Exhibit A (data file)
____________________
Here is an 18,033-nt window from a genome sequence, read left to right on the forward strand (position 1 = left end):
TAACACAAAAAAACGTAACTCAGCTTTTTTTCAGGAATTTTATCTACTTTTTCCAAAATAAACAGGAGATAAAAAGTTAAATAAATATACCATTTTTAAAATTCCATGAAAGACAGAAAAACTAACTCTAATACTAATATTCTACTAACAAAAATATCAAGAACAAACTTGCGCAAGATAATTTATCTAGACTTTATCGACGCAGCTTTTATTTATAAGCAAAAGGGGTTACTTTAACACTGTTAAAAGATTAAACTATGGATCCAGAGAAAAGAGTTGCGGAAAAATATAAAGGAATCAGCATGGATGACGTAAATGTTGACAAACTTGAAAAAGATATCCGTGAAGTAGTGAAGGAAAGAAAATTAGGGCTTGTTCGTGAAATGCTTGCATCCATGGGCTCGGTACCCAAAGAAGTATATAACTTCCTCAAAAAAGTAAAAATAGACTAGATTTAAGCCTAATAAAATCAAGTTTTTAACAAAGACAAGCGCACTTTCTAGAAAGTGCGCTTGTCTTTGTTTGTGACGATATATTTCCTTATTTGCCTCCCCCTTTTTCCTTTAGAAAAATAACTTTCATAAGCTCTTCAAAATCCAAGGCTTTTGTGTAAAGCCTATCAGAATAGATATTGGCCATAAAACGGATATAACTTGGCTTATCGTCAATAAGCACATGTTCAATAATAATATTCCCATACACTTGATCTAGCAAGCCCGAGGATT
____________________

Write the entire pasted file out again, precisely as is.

Here is an 18,033-nt window from a genome sequence, read left to right on the forward strand (position 1 = left end):
TAACACAAAAAAACGTAACTCAGCTTTTTTTCAGGAATTTTATCTACTTTTTCCAAAATAAACAGGAGATAAAAAGTTAAATAAATATACCATTTTTAAAATTCCATGAAAGACAGAAAAACTAACTCTAATACTAATATTCTACTAACAAAAATATCAAGAACAAACTTGCGCAAGATAATTTATCTAGACTTTATCGACGCAGCTTTTATTTATAAGCAAAAGGGGTTACTTTAACACTGTTAAAAGATTAAACTATGGATCCAGAGAAAAGAGTTGCGGAAAAATATAAAGGAATCAGCATGGATGACGTAAATGTTGACAAACTTGAAAAAGATATCCGTGAAGTAGTGAAGGAAAGAAAATTAGGGCTTGTTCGTGAAATGCTTGCATCCATGGGCTCGGTACCCAAAGAAGTATATAACTTCCTCAAAAAAGTAAAAATAGACTAGATTTAAGCCTAATAAAATCAAGTTTTTAACAAAGACAAGCGCACTTTCTAGAAAGTGCGCTTGTCTTTGTTTGTGACGATATATTTCCTTATTTGCCTCCCCCTTTTTCCTTTAGAAAAATAACTTTCATAAGCTCTTCAAAATCCAAGGCTTTTGTGTAAAGCCTATCAGAATAGATATTGGCCATAAAACGGATATAACTTGGCTTATCGTCAATAAGCACATGTTCAATAATAATATTCCCATACACTTGATCTAGCAAGCCCGAGGATT